News

Cash crisis rally draws crowds

25 February 2009 - 3:04pm

Big support for G20 summit protest

Hordes of poverty and green campaigners from groups representing hundreds of thousands of people will join the largest British event to confront the global economic crisis this weekend.

The free, all-day event will take place exactly a month before many thousands of demonstrators march for jobs, justice and the planet in the run-up to the UK hosting a crunch summit of the G20 group of leading economies in London.

More than 1200 people have already booked places at 6 Billion Ways, named after the world's population.

The event comes as the crisis increases unemployment and poverty while threatening the lives of millions of people through rich nations' failure to tackle climate change.

It will take place on Saturday (28 February) with 20 debates on topics including activism, multinationals' abuse and Palestine, films on themes such as democracy and free speech, theatre, information stalls, fair trade goods and books.

Seb Klier, a 6 Billion Ways organiser, said: "Many people angered over a crisis sparked by politicians' free-market policies and bankers' self-interest are determined to press for positive change. This special day will enable them to exchange ideas on how we can build a better world based on need, not greed."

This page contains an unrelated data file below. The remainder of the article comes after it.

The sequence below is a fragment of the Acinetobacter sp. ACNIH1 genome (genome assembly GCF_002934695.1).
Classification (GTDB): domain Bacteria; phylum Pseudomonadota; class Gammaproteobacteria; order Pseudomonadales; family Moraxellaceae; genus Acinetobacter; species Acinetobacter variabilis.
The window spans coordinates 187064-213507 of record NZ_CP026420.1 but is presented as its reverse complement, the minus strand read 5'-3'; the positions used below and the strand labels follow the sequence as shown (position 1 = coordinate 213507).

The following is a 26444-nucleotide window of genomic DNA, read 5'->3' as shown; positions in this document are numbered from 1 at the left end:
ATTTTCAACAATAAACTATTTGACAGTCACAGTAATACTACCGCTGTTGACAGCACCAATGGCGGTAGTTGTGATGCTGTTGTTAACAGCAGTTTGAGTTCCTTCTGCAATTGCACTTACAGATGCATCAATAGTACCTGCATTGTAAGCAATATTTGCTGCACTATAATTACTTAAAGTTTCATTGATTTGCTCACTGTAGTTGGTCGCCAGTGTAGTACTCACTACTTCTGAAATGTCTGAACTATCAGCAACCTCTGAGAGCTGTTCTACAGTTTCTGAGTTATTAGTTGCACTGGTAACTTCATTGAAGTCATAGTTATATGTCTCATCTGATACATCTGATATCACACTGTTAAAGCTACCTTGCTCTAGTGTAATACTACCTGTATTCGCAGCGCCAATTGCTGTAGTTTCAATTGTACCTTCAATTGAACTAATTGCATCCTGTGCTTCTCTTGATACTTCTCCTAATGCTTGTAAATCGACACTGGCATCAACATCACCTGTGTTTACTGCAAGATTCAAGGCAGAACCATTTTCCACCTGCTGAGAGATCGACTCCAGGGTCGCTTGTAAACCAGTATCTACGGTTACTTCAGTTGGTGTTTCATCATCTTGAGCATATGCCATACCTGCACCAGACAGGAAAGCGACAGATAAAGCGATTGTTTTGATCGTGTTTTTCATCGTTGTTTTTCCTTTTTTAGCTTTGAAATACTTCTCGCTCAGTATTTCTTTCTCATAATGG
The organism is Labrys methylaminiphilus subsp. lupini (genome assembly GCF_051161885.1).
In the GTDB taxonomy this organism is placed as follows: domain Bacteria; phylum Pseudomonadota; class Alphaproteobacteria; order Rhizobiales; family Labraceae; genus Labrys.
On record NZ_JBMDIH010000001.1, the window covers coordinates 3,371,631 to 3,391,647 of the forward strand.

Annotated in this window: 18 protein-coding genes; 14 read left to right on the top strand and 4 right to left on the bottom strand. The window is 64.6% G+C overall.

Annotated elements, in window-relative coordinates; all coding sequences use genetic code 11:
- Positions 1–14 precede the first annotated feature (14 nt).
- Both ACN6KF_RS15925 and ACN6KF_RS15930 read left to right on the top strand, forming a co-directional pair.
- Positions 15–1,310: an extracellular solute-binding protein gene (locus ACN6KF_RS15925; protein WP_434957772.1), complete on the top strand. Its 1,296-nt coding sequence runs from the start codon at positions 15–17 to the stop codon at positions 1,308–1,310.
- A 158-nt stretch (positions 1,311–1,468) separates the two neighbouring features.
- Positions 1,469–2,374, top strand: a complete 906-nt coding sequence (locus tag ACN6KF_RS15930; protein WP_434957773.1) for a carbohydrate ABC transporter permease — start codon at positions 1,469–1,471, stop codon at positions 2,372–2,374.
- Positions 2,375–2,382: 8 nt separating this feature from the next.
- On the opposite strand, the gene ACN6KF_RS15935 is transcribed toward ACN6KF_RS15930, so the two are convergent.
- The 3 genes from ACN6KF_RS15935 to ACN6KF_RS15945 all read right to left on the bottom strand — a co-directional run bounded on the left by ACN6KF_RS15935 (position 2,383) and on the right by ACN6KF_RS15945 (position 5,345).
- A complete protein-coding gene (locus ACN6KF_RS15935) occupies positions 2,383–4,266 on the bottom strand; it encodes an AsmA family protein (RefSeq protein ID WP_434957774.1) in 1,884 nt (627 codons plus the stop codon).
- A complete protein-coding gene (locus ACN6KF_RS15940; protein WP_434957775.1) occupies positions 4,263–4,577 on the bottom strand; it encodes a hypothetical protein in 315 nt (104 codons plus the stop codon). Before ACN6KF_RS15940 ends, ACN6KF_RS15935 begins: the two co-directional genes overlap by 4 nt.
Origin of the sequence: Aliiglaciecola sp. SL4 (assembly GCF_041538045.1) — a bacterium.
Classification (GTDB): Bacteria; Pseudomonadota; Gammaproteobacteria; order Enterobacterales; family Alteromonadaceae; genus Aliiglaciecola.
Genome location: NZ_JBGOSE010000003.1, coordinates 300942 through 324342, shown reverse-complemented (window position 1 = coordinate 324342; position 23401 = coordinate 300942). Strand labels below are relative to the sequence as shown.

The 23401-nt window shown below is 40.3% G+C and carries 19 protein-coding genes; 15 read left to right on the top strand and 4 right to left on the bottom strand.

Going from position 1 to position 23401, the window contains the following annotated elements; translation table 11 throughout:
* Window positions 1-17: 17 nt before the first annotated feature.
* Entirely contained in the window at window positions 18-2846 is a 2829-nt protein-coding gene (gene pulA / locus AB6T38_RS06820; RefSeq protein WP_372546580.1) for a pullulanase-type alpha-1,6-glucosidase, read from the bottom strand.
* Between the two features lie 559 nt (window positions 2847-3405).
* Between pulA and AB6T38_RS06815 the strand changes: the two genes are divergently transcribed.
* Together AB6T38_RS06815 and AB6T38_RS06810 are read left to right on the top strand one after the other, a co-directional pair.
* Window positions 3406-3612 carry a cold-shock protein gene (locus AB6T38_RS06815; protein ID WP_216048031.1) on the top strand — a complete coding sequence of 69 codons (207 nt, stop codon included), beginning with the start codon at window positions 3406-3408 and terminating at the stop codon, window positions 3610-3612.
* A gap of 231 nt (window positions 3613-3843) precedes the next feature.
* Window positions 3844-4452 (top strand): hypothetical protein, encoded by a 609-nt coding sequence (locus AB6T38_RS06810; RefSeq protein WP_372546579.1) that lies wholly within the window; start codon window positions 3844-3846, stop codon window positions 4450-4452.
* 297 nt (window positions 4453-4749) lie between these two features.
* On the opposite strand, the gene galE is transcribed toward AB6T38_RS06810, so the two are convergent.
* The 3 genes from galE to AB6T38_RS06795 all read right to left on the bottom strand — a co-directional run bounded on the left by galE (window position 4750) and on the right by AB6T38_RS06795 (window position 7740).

The International Labour Organisation predicts that the number of jobless could rise this year by up to 30 million, compared to 2007, and 50 million if the crisis deepens, with the figure for the working poor soaring to 1.4 billion.

And the World Bank says the slump could throw 53 million more people into poverty.

The day has been arranged by anti-poverty trio War on Want, the Jubilee Debt Campaign and the World Development Movement, as well as Friends of the Earth, the students' network People & Planet, the Muslim charity City Circle and the cultural organisation Rich Mix.

They warn of worse economic troubles unless British prime minister Gordon Brown and other world leaders ditch the free market system that caused the crisis in favour of policies which benefit poor people and the environment.

Among the 6 Billion Ways speakers will be actor Colin Firth, human rights campaigner Bianca Jagger, former Guantanamo Bay detainee Moazzem Begg, activist comedian Mark Thomas, ex-London mayor Ken Livingstone, political scientist Susan George, Muslim academic Tariq Ramadan, South African campaigner Trevor Ngwane and Meena Rahman, general Secretary of Sahabat Alam Malaysia/Friends of the Earth Malaysia.